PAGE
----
Training the Pelvic Floor with Kegals

Kegals, the exercise that can improve your birth experience and get your abs back faster.

The moment your OB/GYN or midwife confirms your pregnancy, you are told to start doing kegals. You will also be told to start them once you have delivered your baby. They are one of the most talked about exercises for pregnancy and post-partum maternal care programs. Do you actually know how to do them correctly?

Before beginning to exercise after delivery you should always have clearance from your OB/GYN or midwife. Most women have to wait a minimum of 6 weeks after giving birth vaginally without complications, a minimum of 8 weeks following a C-section and possibly longer if there were other complications during delivery. You should treat child birth as a “trauma” to your body; it needs time to heal before return to an exercise program.

The following is a list of exercises to AVOID when starting back with abdominal workouts:
• Crunches
• Sit Ups
• Exercise Ball Roll Outs or Crunches
• Side Bridges
• Twisting movements especially seated
• Leg Lifts
• Ab Machines at the Gym
• Planks
• Medicine Ball Exercises

After carrying a growing fetus for over 9 months, your organs have been pushed out of their normal positions and muscles have been stretched. It is this stretched position that takes away the muscles ability to protect your joints and discs of the spine. The best approach is to re-educate your CORE muscles to begin working. Weakness at this point is not only from lack of strength but also due to a loss of communication between these muscles and the brain. The goal is to introduce the brain to the pelvic floor and core muscles so it remembers to use them.

Kegals: How to Do Them Correctly

Most women are told by their practitioner to start with Kegals, but no one has taken the time to actually explain what they are and how to do them. Kegals will help to re-establish control of the pelvic floor. The pelvic floor is a very important element in the CORE. Pelvic floor issues are often over looked and can be the cause of urinary incontinence, fecal incontinence, pelvic pain (including dyspenuria or painful intercourse), low back pain and even organ prolapse. Acta Obstet Gynecol Scand. 2008:87(3) shows that second stage labor of longer than 1 hour is associated with the development of postpartum urinary incontinence. It goes on to state that pelvic floor dysfunction rarely resolves spontaneously. Another article from J Obstet Gynaecol Can. 2003 Jun;25(6) confirms that there is evidence-based effectiveness of pelvic floor training, during pregnancy, in the prevention of pelvic floor problems including urinary and anal incontinence, and prolapsed both rectal and bladder.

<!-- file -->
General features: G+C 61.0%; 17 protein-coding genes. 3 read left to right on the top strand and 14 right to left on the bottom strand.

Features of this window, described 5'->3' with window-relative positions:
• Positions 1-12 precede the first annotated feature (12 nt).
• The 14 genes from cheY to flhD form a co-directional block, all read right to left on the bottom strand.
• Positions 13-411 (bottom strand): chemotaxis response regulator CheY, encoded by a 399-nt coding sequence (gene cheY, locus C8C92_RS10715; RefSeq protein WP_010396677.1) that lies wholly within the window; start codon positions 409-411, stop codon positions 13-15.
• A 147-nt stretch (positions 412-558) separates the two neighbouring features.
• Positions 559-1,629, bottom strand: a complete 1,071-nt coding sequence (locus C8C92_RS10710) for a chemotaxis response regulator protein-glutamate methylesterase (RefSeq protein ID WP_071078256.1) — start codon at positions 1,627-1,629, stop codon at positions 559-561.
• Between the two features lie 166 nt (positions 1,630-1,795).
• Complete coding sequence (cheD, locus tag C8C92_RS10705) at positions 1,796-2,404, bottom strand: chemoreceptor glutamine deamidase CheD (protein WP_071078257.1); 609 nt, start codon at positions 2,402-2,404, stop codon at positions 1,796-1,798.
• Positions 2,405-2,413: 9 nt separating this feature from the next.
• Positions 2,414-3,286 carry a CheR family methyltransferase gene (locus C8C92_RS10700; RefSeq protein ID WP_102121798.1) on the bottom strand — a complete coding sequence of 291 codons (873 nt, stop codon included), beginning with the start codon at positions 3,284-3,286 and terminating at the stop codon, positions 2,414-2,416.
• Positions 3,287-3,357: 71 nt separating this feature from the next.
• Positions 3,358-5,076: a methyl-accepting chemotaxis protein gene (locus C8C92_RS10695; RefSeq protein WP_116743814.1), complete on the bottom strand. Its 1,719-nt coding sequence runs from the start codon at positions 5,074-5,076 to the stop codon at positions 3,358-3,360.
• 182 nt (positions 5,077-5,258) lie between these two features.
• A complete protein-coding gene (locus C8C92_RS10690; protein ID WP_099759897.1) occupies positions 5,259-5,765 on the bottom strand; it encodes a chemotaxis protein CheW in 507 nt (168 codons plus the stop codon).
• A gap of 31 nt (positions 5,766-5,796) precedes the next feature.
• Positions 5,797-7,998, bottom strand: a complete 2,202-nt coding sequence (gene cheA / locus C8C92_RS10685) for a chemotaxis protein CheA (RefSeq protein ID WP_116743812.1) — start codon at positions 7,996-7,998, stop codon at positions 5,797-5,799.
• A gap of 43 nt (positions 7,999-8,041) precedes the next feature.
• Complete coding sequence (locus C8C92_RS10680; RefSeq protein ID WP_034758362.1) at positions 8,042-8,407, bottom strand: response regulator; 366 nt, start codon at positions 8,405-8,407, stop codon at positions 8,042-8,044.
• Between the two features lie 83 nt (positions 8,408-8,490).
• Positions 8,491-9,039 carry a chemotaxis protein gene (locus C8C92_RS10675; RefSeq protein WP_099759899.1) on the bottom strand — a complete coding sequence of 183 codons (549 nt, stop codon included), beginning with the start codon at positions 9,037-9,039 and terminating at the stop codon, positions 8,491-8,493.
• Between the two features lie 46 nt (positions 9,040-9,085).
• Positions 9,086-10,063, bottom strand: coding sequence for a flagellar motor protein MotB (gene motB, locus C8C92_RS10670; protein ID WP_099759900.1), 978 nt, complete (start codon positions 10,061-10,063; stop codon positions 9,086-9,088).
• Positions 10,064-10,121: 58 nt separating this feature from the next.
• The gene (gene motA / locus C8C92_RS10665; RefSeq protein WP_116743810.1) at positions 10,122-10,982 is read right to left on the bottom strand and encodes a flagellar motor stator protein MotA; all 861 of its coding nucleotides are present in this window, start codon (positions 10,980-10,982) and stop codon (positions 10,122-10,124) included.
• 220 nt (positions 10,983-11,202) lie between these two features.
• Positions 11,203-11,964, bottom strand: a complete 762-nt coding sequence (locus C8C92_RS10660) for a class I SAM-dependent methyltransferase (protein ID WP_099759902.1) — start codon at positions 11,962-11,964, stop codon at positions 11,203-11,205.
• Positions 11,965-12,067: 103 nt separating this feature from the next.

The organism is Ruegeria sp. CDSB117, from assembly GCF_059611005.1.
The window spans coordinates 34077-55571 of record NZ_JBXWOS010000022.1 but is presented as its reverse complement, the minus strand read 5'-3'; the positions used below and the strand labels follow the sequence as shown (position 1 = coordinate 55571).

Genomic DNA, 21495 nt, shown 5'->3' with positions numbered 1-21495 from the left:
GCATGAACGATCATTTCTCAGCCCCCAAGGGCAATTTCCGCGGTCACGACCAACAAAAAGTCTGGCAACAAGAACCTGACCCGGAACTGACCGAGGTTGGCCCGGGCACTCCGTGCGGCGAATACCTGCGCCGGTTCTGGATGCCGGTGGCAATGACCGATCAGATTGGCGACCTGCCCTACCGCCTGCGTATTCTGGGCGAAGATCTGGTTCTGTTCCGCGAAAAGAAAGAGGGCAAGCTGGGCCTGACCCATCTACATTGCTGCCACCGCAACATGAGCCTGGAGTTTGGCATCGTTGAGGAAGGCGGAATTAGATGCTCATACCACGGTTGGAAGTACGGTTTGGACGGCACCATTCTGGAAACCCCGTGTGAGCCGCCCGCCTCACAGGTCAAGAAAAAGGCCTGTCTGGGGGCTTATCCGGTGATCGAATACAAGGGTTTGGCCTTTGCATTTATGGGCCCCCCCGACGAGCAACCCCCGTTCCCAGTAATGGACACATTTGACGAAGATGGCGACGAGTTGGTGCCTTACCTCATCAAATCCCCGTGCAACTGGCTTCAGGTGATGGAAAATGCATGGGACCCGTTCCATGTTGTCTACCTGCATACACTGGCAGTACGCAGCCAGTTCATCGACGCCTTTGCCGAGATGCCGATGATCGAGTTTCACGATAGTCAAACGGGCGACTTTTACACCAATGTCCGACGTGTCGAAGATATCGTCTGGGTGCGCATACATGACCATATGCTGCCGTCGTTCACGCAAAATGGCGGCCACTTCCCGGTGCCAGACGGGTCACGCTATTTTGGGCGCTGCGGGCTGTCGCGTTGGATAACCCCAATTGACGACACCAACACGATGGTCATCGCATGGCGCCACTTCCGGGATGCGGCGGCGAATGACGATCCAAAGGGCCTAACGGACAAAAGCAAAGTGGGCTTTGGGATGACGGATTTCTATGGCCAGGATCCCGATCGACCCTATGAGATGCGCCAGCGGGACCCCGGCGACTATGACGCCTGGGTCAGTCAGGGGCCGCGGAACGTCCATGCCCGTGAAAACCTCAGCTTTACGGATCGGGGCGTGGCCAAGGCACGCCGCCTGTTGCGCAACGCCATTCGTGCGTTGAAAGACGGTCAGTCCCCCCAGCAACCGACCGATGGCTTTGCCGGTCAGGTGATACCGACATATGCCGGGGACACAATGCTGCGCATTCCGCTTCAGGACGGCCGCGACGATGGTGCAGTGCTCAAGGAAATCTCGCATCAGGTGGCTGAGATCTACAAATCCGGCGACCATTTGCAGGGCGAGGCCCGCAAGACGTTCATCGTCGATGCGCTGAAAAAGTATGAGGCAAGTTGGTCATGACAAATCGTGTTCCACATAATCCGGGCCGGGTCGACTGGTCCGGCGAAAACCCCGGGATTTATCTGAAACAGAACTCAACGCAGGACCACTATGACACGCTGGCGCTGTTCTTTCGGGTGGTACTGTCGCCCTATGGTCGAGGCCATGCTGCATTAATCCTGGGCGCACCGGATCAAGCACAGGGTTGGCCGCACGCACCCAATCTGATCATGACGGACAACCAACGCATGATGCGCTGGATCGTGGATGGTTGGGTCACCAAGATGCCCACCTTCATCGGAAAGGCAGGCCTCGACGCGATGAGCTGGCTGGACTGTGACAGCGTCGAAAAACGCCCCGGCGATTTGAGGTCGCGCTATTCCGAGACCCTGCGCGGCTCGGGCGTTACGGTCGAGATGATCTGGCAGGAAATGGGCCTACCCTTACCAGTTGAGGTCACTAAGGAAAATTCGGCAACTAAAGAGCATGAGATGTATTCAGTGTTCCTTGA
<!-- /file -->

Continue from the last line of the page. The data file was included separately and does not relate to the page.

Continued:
The easiest way to properly perform a kegal is to stop a stream of urine (everyone woman has been told this) or to stop yourself from passing gas (probably a new one). What virtually no one has been told is that while you perform these you MUST keep your stomach, thighs and butt RELAXED! If you feel tension in these muscles you are not performing a kegal properly because these other muscles are taking over when the pelvic floor should be contracting. Once you can stop a stream of urine while keeping these areas relaxed you can perform these anywhere. You should be able to hold these for 3-4 seconds working up to 10 second holds for a set of 5 performing them 3-4 times a day.

Kegals with a Czech Twist

A variation on this exercise comes from the Czech Republic and consists of three levels. Level one is to slowly bring your navel toward your spine, or slowly suck in your stomach over a 5 second period. Once you can perform this smoothly add the second step which is to try the same thing in your anal region. When you can hold both of these for 5 seconds add the third step of plugging your nose and gently trying to breathe in through it. This should intensify the feeling in the abdominal and anal regions. Work up to a 10 second hold with sets of 5 performed 3-4 times a day.

I cannot stress the importance of these simple but integral exercises enough. You may not feel like these exercises are doing much, but most women will experience complications of pelvic floor dysfunction anywhere from 1 to 4 decades after giving birth. They are a simple pro-active, do anywhere way to decrease your chances of complications later on in life.